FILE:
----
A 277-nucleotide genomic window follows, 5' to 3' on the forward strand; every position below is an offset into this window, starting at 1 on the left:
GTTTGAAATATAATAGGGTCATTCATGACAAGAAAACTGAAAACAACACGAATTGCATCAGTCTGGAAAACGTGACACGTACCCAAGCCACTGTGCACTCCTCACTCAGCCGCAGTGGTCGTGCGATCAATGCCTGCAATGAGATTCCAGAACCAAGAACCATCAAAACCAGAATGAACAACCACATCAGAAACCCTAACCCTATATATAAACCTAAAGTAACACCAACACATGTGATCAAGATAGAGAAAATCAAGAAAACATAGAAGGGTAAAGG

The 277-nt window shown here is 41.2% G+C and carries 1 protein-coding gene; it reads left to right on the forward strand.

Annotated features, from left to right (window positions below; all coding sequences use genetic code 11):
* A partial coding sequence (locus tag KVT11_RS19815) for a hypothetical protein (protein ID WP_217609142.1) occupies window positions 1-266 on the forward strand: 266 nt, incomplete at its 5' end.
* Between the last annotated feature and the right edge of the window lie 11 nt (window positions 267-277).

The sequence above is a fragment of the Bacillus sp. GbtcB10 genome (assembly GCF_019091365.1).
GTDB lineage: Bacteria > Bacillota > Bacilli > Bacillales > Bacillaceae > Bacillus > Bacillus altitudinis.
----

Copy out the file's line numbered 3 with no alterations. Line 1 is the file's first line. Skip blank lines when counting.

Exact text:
The 277-nt window shown here is 41.2% G+C and carries 1 protein-coding gene; it reads left to right on the forward strand.